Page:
Killings in Arab Spring countries

February 14, 2013 - 3:13:36 am



Khalid Al Sayed
EDITOR-IN-CHIEF

What is happening in Arab Spring countries now is confusing and raises many questions. Why should civilians be beaten, dragged on the road and even be killed? Are there some people who still view the uprisings in countries like Tunisia, Egypt, and Yemen as different forms of chaos, not revolts aiming at bringing citizens more freedoms and dignity? 



Most of the successful uprisings in Arab countries, from Tunisia to Yemen (except in Libya, of course) were peaceful, which achieved their objectives without spilling much blood. They have managed to have their own parliamentary and presidential elections. These elections should have been conducive to creating stability. 



But the assassination of Tunisian politician Choukri Belaid has sent shockwaves across the Arab world.  Public figures, including famous religious scholar Sheikh Yousef Al Qaradawi, the chairman of the International Union for Muslim Scholars (IUMS), condemned Belaid’s assassination. Al Qaradawi said regime opponents have the right to express their views freely and without fear. He called on the Tunisian government to conduct an investigation into what he called an ‘awful crime’ and punish the guilty, regardless of who they are. He said that spilling Muslim blood is forbidden, including that of opposition leaders. 

The sorry thing is that in the same countries where activists call for more freedom, some religious scholars issue edicts that open the way for assassinating regime opponents and detractors. 

Most clerics issuing these edicts had spent the prime of their lives in jail under the previous regimes. They suffered a lot at the hands of oppressive regimes. The surprising thing, though, is that when they came to power, these clerics are showing their true colour – their brutal side.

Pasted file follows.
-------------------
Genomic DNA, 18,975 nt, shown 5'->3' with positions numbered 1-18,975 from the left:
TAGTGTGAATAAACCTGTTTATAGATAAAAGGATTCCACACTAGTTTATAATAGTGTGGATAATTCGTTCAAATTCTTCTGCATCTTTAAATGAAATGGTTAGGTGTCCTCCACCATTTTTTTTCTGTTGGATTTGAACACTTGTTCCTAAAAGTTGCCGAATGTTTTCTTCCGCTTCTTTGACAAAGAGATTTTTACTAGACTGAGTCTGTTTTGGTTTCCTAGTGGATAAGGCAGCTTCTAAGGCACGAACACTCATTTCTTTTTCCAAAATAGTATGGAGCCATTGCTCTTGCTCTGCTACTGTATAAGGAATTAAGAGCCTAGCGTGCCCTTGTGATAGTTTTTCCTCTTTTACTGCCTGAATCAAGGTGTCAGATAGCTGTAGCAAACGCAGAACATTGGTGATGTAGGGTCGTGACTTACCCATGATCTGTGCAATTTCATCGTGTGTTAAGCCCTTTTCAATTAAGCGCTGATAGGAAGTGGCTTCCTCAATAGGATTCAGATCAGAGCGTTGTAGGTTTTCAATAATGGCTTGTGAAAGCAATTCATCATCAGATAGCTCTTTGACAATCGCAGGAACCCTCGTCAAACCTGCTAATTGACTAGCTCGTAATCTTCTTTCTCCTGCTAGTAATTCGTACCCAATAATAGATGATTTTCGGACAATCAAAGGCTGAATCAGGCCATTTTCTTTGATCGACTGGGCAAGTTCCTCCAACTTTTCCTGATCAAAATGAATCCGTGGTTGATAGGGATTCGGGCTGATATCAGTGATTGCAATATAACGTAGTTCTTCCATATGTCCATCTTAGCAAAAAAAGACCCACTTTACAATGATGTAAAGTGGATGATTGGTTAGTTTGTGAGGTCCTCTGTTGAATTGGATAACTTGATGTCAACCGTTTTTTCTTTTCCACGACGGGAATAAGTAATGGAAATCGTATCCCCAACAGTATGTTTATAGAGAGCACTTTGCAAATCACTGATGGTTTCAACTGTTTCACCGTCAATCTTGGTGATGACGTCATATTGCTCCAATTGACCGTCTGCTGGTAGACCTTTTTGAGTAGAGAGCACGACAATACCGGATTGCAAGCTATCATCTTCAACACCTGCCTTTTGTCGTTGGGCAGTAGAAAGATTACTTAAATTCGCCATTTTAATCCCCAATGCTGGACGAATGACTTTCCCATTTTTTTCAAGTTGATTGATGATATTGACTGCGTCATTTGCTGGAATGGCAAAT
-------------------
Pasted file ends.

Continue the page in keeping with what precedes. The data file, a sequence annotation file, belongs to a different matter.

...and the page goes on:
They exploit the time they appear on TV or on mosque pulpits to call political rivals ‘infidels’. They even say that they deserve to be killed. 

These clerics must realise that they should not follow in the footsteps of dictatorial regimes that were overthrown. By using the same track, they are violating the true essence of Islam, a religion that preaches nothing but tolerance and mercy. They should read this verse from the holy Quran, “But whoever kills a believer intentionally - his recompense is Hell, wherein he will abide eternally, and Allah has become angry with him and has cursed him and has prepared for him a great punishment,” [An-Nisaa (4:93)].

They should also remember Prophet Muhammad’s (PBUH) saying, “The destruction of the whole world is more acceptable to Allah than the unlawful killing of a believer.”

What happens in Arab Spring countries these days is nothing but a setback to the revolutions. If hatred and violence continue to rule, these countries will be torn apart. 

Leading scholars and Al Azhar in Egypt must act to curb religious excesses. They should promote unity among different sections of society so that this society can stand on its feet again. 

The fact that despotism and intolerance are quickly winning the day when democracy and tolerance should have been victors is just maddening.

The Peninsula

 
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